Two twelve-year old students, River in the mountains of Kentucky and Meena in Chinatown, New York, become pen pals. Both prefer old-fashioned snail mail, allowing the reader to savor their long, journal-like letters. River writes about how his family and community are being destroyed by mountaintop removal. He is being raised by his Mamaw (grandmother), who is an outspoken activist fighting to protect jobs and the environment. As River explains to Meena, who remembers the mountains in her home country of India but has never heard of mountaintop removal, “Mamaw said if a place has coal and poor people, then the coal companies will take it out any way they can and don’t care what happens to the people.”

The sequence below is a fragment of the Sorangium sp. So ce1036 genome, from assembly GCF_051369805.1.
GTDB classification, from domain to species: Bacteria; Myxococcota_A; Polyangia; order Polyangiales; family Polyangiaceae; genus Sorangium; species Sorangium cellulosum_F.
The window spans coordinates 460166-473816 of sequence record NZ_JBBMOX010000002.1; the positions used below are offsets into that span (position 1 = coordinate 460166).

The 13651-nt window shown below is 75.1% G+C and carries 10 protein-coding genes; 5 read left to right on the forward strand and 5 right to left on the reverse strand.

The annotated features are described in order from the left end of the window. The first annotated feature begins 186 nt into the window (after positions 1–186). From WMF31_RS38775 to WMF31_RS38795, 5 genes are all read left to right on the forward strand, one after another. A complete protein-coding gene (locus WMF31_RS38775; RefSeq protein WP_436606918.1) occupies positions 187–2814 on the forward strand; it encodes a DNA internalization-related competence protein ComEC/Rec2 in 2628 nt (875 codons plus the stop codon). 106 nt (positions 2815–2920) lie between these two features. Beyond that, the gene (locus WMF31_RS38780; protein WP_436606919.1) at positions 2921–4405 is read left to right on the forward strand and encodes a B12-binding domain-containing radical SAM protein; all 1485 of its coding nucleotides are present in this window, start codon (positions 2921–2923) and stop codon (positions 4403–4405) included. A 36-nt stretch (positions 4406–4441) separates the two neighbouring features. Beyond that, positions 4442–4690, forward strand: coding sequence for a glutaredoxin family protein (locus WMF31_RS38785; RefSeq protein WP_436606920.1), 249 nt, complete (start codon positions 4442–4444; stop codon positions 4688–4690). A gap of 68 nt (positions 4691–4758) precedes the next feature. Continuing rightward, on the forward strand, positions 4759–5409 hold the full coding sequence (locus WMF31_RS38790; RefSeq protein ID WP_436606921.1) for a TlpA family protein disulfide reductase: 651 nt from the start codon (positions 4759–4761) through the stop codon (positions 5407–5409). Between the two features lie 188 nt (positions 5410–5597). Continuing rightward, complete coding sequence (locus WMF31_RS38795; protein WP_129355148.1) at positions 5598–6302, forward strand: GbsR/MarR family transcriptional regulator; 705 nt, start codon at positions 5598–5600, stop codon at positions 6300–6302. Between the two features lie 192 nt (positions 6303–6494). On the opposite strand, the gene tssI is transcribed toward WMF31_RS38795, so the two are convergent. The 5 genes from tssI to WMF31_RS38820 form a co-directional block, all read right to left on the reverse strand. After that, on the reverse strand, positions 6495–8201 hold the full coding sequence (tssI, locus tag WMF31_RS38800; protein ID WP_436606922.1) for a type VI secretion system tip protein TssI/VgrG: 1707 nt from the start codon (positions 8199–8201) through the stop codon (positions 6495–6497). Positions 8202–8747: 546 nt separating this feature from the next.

Meena writes back that it sounds like what happened to her parents’ village when a dam was built in India, now “tourists come and rent boats that bob up and down in the water. They pose for pictures above the spot where our village used to be.” Meena’s letters chronicle the challenges faced by many new immigrants in school, housing, legal status, employment, and overall human rights.
While the book teaches the reader a lot, it manages to do so without being preachy or didactic. In fact, the authors do such a good job that at times you will be convinced you stumbled across a packet of real letters. [Description by Rethinking Schools.]
ISBN: 9780763664510 | Published by Candlewick.